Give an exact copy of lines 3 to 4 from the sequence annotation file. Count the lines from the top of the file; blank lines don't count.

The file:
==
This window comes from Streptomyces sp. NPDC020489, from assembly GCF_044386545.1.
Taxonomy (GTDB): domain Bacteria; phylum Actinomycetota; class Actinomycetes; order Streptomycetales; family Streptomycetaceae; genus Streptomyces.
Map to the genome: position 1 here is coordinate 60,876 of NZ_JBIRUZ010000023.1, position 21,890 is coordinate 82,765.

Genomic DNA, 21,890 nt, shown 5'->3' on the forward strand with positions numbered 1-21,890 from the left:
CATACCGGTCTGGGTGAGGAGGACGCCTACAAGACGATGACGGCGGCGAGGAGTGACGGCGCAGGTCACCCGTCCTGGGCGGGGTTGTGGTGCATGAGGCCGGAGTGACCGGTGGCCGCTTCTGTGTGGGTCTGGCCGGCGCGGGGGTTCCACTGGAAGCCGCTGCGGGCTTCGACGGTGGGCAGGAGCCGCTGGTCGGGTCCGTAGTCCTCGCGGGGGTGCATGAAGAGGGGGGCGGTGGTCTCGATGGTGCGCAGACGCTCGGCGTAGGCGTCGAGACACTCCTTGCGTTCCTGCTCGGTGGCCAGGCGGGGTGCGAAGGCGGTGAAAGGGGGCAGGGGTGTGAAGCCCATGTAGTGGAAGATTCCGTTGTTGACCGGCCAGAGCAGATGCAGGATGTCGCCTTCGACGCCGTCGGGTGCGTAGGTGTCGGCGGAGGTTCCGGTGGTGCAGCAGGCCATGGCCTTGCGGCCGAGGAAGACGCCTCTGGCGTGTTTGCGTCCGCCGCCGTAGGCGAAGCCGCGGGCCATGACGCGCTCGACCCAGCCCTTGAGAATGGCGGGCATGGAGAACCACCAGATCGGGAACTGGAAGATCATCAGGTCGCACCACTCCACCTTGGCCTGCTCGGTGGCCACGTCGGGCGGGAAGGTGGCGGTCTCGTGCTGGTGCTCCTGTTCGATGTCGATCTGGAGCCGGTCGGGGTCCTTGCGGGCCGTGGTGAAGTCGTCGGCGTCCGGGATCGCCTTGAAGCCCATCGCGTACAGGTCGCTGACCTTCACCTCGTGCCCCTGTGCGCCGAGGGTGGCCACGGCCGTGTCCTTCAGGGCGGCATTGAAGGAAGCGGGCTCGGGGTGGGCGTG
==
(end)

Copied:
Map to the genome: position 1 here is coordinate 60,876 of NZ_JBIRUZ010000023.1, position 21,890 is coordinate 82,765.

Genomic DNA, 21,890 nt, shown 5'->3' on the forward strand with positions numbered 1-21,890 from the left: